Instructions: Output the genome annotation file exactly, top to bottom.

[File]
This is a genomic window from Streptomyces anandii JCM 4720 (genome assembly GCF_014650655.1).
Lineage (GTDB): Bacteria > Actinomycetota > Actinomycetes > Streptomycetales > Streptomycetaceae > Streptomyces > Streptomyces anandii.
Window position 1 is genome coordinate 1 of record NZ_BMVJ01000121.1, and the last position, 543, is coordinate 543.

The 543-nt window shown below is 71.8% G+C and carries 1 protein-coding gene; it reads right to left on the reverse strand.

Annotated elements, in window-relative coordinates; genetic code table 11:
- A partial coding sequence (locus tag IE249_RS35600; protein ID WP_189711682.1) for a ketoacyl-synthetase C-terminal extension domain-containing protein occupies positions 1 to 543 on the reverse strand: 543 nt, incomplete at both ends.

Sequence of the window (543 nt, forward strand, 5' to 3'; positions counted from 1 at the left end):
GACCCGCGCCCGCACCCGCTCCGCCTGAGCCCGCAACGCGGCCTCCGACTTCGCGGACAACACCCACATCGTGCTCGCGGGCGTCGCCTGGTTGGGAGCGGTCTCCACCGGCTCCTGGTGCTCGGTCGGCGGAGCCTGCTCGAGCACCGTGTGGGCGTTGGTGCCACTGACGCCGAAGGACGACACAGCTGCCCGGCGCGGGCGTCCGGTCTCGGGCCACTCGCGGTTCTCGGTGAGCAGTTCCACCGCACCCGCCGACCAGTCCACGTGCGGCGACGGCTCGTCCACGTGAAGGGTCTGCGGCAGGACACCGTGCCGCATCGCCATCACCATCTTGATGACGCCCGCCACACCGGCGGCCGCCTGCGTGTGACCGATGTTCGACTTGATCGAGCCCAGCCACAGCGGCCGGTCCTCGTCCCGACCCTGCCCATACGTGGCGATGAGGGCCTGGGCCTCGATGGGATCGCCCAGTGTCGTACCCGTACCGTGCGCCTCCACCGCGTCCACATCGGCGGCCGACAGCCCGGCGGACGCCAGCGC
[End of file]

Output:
This is a genomic window from Streptomyces anandii JCM 4720 (genome assembly GCF_014650655.1).
Lineage (GTDB): Bacteria > Actinomycetota > Actinomycetes > Streptomycetales > Streptomycetaceae > Streptomyces > Streptomyces anandii.
Window position 1 is genome coordinate 1 of record NZ_BMVJ01000121.1, and the last position, 543, is coordinate 543.

The 543-nt window shown below is 71.8% G+C and carries 1 protein-coding gene; it reads right to left on the reverse strand.

Annotated elements, in window-relative coordinates; genetic code table 11:
- A partial coding sequence (locus tag IE249_RS35600; protein ID WP_189711682.1) for a ketoacyl-synthetase C-terminal extension domain-containing protein occupies positions 1 to 543 on the reverse strand: 543 nt, incomplete at both ends.

Sequence of the window (543 nt, forward strand, 5' to 3'; positions counted from 1 at the left end):
GACCCGCGCCCGCACCCGCTCCGCCTGAGCCCGCAACGCGGCCTCCGACTTCGCGGACAACACCCACATCGTGCTCGCGGGCGTCGCCTGGTTGGGAGCGGTCTCCACCGGCTCCTGGTGCTCGGTCGGCGGAGCCTGCTCGAGCACCGTGTGGGCGTTGGTGCCACTGACGCCGAAGGACGACACAGCTGCCCGGCGCGGGCGTCCGGTCTCGGGCCACTCGCGGTTCTCGGTGAGCAGTTCCACCGCACCCGCCGACCAGTCCACGTGCGGCGACGGCTCGTCCACGTGAAGGGTCTGCGGCAGGACACCGTGCCGCATCGCCATCACCATCTTGATGACGCCCGCCACACCGGCGGCCGCCTGCGTGTGACCGATGTTCGACTTGATCGAGCCCAGCCACAGCGGCCGGTCCTCGTCCCGACCCTGCCCATACGTGGCGATGAGGGCCTGGGCCTCGATGGGATCGCCCAGTGTCGTACCCGTACCGTGCGCCTCCACCGCGTCCACATCGGCGGCCGACAGCCCGGCGGACGCCAGCGC